After the issues were joined, the Provincial Fiscal presented an urgent motion to lift the preliminary injunction and for a reconsideration of the order granting the writ of preliminary injunction for the reason that more than 30 days have elapsed since the original injunction had been granted and for the further reason that the court has no jurisdiction to issue the said injunction. Opposition to this motion was filed by the attorney of Lacson and, in view thereof, the court ordered a committee of physicians with the Director of the Provincial Hospital as chairman, the District Health Officer and the private physician of the petitioner, as members, to conduct a physical examination of Lacson and to report their findings to the court. These physicians rendered a report on March 2, 1955, which in words is as follows:jgc:chanrobles.com.ph

"Pursuant to the order of the Honorable Court, Second Branch dated February 19, 1955, we the undersigned Chief of the Occidental Negros Provincial Hospital, the Provincial Health Officer for the Province of Occidental Negros, and Dr. Pablo O. Torre, private physician of the petitioner, after having jointly examined said Rafael Lacson, 57 years old, married and presently confined in the Occidental Negros Provincial Hospital, physically and made a clinical observation from February 20, to and including March 1, 1955, certify the following:jgc:chanrobles.com.ph

"1. Rafael Lacson is suffering from Choletithiasis and Duodenal Ulcer as corroborated by X-ray pictures of the abdominal taken August 9, 1954 and January 15, 1955. He has had several attacks of epigastric pains after the, second X-ray.

"2. Recurrent severe attacks of Angina Pectoris.

"3. Mental or emotional strains as transportation of patient to Manila may provoke or precipitate severe attacks of Angina Pectoris which may produce shock and thereby endanger his life.

"In lieu of the above, it is our opinion that Rafael Lacson should remain yet confined in the Occidental Negros Provincial Hospital for further observation until he is safely emotionally adjusted to the present condition of life." (Annex O-1)

On the basis of this report, the Honorable Jose Teodoro, Sr. denied the motion to lift the preliminary injunction. This order of the court is dated March 7, 1955, and on April 20, 1955, the present petition for certiorari and prohibition was filed with this Court.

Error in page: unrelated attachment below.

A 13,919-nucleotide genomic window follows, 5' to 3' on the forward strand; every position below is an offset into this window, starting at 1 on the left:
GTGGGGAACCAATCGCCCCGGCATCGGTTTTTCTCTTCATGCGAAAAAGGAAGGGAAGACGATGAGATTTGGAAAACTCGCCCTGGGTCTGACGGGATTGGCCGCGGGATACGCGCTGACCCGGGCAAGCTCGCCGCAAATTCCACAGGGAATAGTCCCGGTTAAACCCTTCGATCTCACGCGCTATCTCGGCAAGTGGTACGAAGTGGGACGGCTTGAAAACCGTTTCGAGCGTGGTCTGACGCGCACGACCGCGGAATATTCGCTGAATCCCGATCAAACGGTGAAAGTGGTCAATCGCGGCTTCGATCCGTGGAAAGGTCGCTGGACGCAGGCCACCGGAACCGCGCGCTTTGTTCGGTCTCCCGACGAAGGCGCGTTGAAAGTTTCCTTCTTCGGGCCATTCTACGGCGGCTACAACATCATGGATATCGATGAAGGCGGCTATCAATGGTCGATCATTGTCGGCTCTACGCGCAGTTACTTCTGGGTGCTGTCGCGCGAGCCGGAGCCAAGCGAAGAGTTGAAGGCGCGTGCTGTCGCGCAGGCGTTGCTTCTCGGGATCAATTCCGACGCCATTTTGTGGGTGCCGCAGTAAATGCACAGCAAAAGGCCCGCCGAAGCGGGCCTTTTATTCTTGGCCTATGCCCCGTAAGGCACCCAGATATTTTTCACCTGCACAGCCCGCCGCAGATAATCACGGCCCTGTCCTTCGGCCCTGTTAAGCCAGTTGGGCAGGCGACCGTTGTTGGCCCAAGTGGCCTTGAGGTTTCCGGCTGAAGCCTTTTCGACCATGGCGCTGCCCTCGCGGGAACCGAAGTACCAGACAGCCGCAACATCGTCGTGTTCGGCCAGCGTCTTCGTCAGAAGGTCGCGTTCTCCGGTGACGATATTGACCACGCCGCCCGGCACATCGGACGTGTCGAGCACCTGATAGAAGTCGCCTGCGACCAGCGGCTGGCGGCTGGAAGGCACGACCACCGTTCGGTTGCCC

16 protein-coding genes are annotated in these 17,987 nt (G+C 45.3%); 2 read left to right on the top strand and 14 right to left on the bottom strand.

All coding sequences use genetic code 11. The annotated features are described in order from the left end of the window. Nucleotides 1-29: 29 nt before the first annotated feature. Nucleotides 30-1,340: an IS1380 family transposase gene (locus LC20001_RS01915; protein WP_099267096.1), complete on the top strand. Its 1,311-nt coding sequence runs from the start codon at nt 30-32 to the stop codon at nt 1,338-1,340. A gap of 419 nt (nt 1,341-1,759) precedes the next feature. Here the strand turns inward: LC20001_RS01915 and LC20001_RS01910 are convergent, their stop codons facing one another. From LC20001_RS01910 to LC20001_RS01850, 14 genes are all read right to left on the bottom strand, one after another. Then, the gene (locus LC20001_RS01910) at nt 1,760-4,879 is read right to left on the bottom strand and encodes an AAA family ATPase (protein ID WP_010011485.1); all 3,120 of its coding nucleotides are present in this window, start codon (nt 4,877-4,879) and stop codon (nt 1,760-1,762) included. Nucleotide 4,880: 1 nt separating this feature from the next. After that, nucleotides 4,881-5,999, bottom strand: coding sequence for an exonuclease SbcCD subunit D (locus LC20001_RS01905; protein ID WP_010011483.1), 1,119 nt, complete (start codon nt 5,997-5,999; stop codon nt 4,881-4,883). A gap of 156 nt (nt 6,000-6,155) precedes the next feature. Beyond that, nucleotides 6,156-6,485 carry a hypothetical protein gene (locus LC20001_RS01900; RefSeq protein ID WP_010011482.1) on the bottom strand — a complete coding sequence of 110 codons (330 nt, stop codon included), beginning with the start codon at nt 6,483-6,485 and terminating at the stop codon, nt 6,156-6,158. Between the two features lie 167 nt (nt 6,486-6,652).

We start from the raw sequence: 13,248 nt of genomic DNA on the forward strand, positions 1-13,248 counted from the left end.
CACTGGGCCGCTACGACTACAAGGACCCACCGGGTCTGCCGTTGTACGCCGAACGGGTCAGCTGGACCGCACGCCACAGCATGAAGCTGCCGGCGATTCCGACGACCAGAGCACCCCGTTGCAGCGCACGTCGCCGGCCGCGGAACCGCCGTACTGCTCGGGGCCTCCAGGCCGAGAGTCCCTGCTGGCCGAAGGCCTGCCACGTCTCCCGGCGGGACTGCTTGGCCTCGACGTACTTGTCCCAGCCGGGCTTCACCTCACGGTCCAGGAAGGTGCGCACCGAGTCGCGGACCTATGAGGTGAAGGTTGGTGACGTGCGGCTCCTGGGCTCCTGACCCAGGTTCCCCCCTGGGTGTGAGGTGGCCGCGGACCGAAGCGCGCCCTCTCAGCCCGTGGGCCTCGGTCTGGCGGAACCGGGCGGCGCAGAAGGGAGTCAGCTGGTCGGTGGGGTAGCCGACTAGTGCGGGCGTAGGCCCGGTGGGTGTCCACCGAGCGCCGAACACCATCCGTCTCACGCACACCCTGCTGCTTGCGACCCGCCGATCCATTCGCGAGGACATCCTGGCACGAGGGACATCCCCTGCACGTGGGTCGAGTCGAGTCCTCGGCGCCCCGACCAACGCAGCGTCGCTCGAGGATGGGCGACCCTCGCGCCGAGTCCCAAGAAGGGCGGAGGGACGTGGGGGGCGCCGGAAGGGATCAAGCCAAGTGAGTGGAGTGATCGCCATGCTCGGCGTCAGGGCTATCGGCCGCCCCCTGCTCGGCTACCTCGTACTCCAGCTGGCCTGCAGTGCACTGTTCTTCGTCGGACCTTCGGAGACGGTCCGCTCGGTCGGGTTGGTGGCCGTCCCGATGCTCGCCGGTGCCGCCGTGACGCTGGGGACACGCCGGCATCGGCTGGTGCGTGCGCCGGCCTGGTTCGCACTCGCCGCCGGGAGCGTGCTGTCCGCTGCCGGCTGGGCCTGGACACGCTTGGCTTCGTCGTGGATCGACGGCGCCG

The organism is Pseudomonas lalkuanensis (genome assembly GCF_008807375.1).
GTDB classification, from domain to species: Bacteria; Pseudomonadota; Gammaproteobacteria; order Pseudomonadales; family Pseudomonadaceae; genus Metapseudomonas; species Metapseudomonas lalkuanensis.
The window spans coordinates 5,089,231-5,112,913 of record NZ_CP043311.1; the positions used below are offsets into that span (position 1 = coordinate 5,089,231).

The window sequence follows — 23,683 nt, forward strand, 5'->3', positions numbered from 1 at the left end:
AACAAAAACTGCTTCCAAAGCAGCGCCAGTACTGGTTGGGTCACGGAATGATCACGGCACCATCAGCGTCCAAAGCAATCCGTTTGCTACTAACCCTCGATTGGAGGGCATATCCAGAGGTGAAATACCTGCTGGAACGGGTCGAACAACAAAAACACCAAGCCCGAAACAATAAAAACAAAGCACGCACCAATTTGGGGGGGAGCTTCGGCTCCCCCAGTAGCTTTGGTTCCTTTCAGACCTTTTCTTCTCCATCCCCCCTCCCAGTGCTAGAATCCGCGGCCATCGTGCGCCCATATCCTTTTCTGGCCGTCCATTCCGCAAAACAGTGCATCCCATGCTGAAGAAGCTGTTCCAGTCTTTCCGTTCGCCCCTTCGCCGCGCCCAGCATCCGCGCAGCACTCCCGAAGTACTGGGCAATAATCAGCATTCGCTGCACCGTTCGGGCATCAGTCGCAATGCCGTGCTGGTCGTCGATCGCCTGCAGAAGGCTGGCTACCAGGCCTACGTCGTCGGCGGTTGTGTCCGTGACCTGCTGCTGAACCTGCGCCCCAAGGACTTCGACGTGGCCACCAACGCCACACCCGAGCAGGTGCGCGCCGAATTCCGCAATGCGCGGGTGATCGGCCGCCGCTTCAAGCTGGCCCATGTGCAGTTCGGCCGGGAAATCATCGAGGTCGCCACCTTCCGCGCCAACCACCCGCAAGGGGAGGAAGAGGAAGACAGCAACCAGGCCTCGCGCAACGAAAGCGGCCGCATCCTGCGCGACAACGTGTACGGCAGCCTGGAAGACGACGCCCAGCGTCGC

The respondents in this case argue that as the sentence imposed upon respondent Lacson has not yet become final and since his transfer from the provincial jail to Muntinlupa can not be affected without imminent danger to his life, the Court of First Instance had power and authority to prevent the "oppressive, vindictive and abusive acts of army officers who were attempting to transfer Lacson from the Provincial Hospital to the Insular Penitentiary in utter disregard of his delicate and precarious state of health," and that while the jurisdiction of the Supreme Court over Criminal Case No. 3220 was acquired after 15 days from the promulgation of the sentence of conviction, this appellate jurisdiction does not exclude other courts from taking cognizance of the action for prohibition and preliminary injunction under the circumstances set forth above.

The question presented for our resolution is: Did the Court of First Instance that convicted respondent Lacson have the power and authority to issue the writ of preliminary injunction, prohibiting the transfer of said Lacson from the provincial hospital of Occidental Negros to the Insular Penitentiary at Muntinglupa, Rizal? While there is no express provision on this point, it is contrary to the generally accepted principles of procedure for said court to be invested with said power or authority. A necessary regard for orderly procedure demands that once a case, whether civil or criminal, has been appealed from a trial court to an appellate court and the appeal therefrom perfected, the court a quo loses jurisdiction over the case, both over the record and over the subject of the case. Thus in civil cases the rule is that after the appeal has been perfected from a judgment of the Court of First Instance, the trial court losses jurisdiction over the case, except to issue orders for the protection and preservation of the rights of the parties which do not involve any matter litigated by the appeal (Rule 41, Sec. 9). The jurisdiction of the court over the matters involved in the case is lost by the perfected appeal, save in those cases which the rules expressly except therefrom.